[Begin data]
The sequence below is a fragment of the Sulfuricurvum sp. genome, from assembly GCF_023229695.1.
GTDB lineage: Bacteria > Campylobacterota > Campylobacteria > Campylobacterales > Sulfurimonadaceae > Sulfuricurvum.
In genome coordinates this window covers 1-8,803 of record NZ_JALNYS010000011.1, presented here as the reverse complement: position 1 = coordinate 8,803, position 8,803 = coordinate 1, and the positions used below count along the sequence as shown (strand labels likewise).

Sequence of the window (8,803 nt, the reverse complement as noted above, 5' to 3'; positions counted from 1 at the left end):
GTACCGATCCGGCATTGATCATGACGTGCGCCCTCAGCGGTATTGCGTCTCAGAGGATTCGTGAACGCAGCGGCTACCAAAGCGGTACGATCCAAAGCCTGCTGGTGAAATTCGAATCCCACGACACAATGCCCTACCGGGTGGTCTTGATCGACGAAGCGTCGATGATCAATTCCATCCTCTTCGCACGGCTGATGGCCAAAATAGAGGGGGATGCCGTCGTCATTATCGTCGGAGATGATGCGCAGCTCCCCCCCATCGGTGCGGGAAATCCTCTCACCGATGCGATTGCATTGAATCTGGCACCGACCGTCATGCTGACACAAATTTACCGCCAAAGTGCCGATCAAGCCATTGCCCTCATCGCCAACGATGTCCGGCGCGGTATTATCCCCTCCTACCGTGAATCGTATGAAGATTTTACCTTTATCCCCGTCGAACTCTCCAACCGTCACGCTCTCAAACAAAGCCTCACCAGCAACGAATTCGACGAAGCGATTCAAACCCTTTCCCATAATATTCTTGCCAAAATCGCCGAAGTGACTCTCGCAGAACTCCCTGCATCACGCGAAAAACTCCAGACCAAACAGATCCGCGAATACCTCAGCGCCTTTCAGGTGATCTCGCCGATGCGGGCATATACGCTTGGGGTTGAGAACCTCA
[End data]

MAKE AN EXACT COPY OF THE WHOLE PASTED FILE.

The sequence below is a fragment of the Sulfuricurvum sp. genome, from assembly GCF_023229695.1.
GTDB lineage: Bacteria > Campylobacterota > Campylobacteria > Campylobacterales > Sulfurimonadaceae > Sulfuricurvum.
In genome coordinates this window covers 1-8,803 of record NZ_JALNYS010000011.1, presented here as the reverse complement: position 1 = coordinate 8,803, position 8,803 = coordinate 1, and the positions used below count along the sequence as shown (strand labels likewise).

Sequence of the window (8,803 nt, the reverse complement as noted above, 5' to 3'; positions counted from 1 at the left end):
GTACCGATCCGGCATTGATCATGACGTGCGCCCTCAGCGGTATTGCGTCTCAGAGGATTCGTGAACGCAGCGGCTACCAAAGCGGTACGATCCAAAGCCTGCTGGTGAAATTCGAATCCCACGACACAATGCCCTACCGGGTGGTCTTGATCGACGAAGCGTCGATGATCAATTCCATCCTCTTCGCACGGCTGATGGCCAAAATAGAGGGGGATGCCGTCGTCATTATCGTCGGAGATGATGCGCAGCTCCCCCCCATCGGTGCGGGAAATCCTCTCACCGATGCGATTGCATTGAATCTGGCACCGACCGTCATGCTGACACAAATTTACCGCCAAAGTGCCGATCAAGCCATTGCCCTCATCGCCAACGATGTCCGGCGCGGTATTATCCCCTCCTACCGTGAATCGTATGAAGATTTTACCTTTATCCCCGTCGAACTCTCCAACCGTCACGCTCTCAAACAAAGCCTCACCAGCAACGAATTCGACGAAGCGATTCAAACCCTTTCCCATAATATTCTTGCCAAAATCGCCGAAGTGACTCTCGCAGAACTCCCTGCATCACGCGAAAAACTCCAGACCAAACAGATCCGCGAATACCTCAGCGCCTTTCAGGTGATCTCGCCGATGCGGGCATATACGCTTGGGGTTGAGAACCTCA